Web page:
There are many challenges and opportunities facing the industry but from my perspective there is one strategic challenge that rises above all others. That is the threat posed by social media, the relationships it establishes and the redistribution of consumer information. Over time it will change the landscape and influence every aspect of the industry.
A perfect storm is coalescing around four themes,
- A shift in technology with third party organizations capturing vast amounts of consumer data.
- Changing consumers looking to use post PC devices to manage a significant portion of their lives.
- Senior industry executives and brokerage owners that are not connected to these emerging trends.
- Under investment in core technology.
This is a mature industry that has recently had difficulty adopting new paradigms. I’ve taken the industry and have broken it into three ages, the Manual Age, the Technical Age, and the Social Age.
In the Manual Age, insurance was processed by hand; it was labor and time intensive and lasted almost 300 years.
This was followed by the Technical Age, 1900-2000, in which automated processing was introduced and the insurance industry became a driving force that shaped overall computer technology.
After Y2K both company and broker technology stagnated and investment in core systems declined. The technology sector in general focused on the internet, sharing information, and mobile computing and communication.
The Social Age had begun and so had our perfect storm.
According to Ad Age, 54.2 % of social media users are between the ages of 14 and 29. They have grown up with social media and live in an uninterrupted state of connectivity. It is estimated that social media sales will reach $14B by 2014.
At the other end of the spectrum, only 5.5% of Baby Boomers use social media. Compounding this, a significant portion of the Boomer generation will retire between now and 2017.
This raises some serious questions.
Does the industry understand the purchasing and decision making behaviours of the largest group using social media?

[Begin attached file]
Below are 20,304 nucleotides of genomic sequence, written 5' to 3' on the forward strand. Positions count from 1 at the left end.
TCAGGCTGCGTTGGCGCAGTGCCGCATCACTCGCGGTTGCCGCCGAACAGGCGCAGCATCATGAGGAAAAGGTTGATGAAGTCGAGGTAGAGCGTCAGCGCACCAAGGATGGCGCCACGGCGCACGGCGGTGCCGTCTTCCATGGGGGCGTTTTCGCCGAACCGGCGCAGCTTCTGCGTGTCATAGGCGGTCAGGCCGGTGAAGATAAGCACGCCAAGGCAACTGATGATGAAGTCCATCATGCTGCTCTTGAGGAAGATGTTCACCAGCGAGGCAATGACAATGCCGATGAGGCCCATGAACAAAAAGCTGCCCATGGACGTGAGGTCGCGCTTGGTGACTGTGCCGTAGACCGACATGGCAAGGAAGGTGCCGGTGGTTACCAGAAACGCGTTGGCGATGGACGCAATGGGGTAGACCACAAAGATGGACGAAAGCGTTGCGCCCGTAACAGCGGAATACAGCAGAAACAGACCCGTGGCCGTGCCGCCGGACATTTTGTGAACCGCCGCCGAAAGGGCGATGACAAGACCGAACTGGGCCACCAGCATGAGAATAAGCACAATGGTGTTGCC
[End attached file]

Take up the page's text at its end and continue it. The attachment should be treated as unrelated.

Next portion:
Is the industry developing and implementing the technology needed to compete?
Are those outside of the traditional insurance industry accumulating enough information to effectively underwrite a risk without ever having to ask a question?
Standing in the way of this onslaught are regulatory barriers to entry which have succeeded in keeping Canadian banks from directly competing. However, I’m suggesting that the real threat to the Canadian insurance over the long term may not be Canadian banks, but international companies rooted in the data arms race and a changing consumer.
In the face of this where are the opportunities?
Opportunity can be found in looking forward, social media is more than a new marketing tool; it is a new paradigm for the industry. Social media must be leveraged to connect with the consumer in a way that creates an exchange relationship. Both parties will provide benefit; the industry provides better products and services in exchange for better information from the consumer.
I think you could argue that insurance has always been the perfect social product, the insurance industry has over 3 hundred years of expertise in analyzing large quantities of consumer and risk information, I don’t think there is any reason that the industry can’t regain its leading position in technology and play a significant role in shaping the Social Age.
Editor’s Note: Greg Purdy is Managing Partner of Pathway Partners Ltd., a Canadian based consultancy providing advice to brokers on a wide range of operational and strategic topics with an emphasis on mergers and acquisitions. Greg was recently part of a Strategy Panel at the 2012 Insurance-Canada.ca Technology Conference. This post is drawn from Greg’s remarks on that Panel.